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What Would Happen If ESPN Ditched Cable and Went DTC?

Jeff Kotuby

If you’ve been following the saga of live sports and ratings over the past few years, then the information presented to you in this article will not be surprising. Rather, it would reinforce the trends we’ve seen over the past few years — cable needs ESPN more than ESPN needs cable. The numbers don’t lie — and they could spell disaster for linear cable if ESPN decides to go DTC at some point.

Earlier today, ESPN posted its “Year in Review,” a look back at its productive 2021. What may wind up being the most important info disseminated here are the ratings numbers provided by ESPN:

  • The current quarter will be the 34th consecutive in which ESPN has been the No. 1 full-time basic cable network among Men 18-34 (starting in Q3 2013).
  • Looking at the streak in terms of years, ESPN has been 1 for at least 30 straight and also 22 consecutive in primetime among Men 18-34. Also, ESPN2 is right behind ESPN among cable sports networks among M18-34; it has been #2 every year (once tied) since its 1993 launch.
  • This year will mark the 30th straight ESPN finishes No. 1 among Men 18-49.
  • ESPN will finish No. 1 among People 18-34 and 18-49 for the 12th straight year.
  • ESPN will be #1 in primetime among all key adult demos (P18-34, P18-49, P25-54) for an eighth straight year.

The numbers here are staggering and show the power that ESPN, and live sports in general, has in the modern age of broadcasting. Recently, ESPN reported that 95 of the top 100 broadcasts in the country were sports-related, a daunting figure for networks that don’t carry live sports. For the ones that do, though, it has no doubt triggered a complex not unlike frenzied Black Friday shoppers jamming gifts into their cart — the need for more.

This leads to the other key set of info ESPN provides in the report — all the lives sports coverage it added this year.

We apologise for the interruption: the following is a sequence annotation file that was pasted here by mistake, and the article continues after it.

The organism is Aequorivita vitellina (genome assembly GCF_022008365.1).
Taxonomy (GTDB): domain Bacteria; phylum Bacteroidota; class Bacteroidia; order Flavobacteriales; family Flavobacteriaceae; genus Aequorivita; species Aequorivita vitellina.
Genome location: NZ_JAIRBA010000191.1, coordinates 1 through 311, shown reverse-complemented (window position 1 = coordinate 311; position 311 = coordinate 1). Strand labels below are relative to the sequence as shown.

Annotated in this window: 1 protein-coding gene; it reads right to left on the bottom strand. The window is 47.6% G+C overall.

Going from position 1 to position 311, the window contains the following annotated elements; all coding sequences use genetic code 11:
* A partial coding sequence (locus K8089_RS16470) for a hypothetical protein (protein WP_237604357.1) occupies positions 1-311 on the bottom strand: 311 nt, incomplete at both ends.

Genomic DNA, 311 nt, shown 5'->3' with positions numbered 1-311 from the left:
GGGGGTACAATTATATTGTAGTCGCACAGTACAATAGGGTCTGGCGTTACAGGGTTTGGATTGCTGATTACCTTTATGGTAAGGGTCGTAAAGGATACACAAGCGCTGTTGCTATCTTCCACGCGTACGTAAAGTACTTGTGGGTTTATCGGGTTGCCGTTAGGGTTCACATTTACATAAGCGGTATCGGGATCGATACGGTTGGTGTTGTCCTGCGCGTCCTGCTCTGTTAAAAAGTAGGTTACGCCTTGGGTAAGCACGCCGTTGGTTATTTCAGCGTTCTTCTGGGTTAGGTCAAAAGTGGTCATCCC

While ESPN doesn’t make it clear just how much they spent, we know the number is in the tens of billions, if not just for the NFL rights alone. We also know that prior to the start of 2021, the NHL and LaLiga were not a part of ESPN’s library of content. ESPN and the NHL agreed to a seven-year rights deal back in March, while it added LaLiga to an eight-year deal back in May. ESPN also reached agreements with the Big Sky, Big West, and Western Athletic Conferences, the Horizon League, and the Central Intercollegiate Athletics Association (CIAA).

But ESPN didn’t grab all of these to populate its linear broadcast airwaves. Sure, we see the NFL on Monday Nights, the NHL on Tuesday and Thursday nights, and a spattering of other leagues across its array of platforms. But it grabbed most, if not all, of these rights deals to power ESPN+, its live sports streaming service. Which begs the question — what would happen to cable if ESPN decided to take its ball(s) and go home, leaving cable in favor of a DTC service?

According to recent reports, we might not be that far away from it happening, as CNBC reported that ESPN would consider a DTC option if its linear cable subscriber base fell under 50 million. Based on our projections, that could occur sometime between 2024-25. Linear cable companies would hardly let ESPN leave without a fight, knowing that if they do, one of the stalwarts of cable broadcasting — and the source of so much revenue — leaves with it. ESPN leaving could be the nail in the coffin for cable as we know it.

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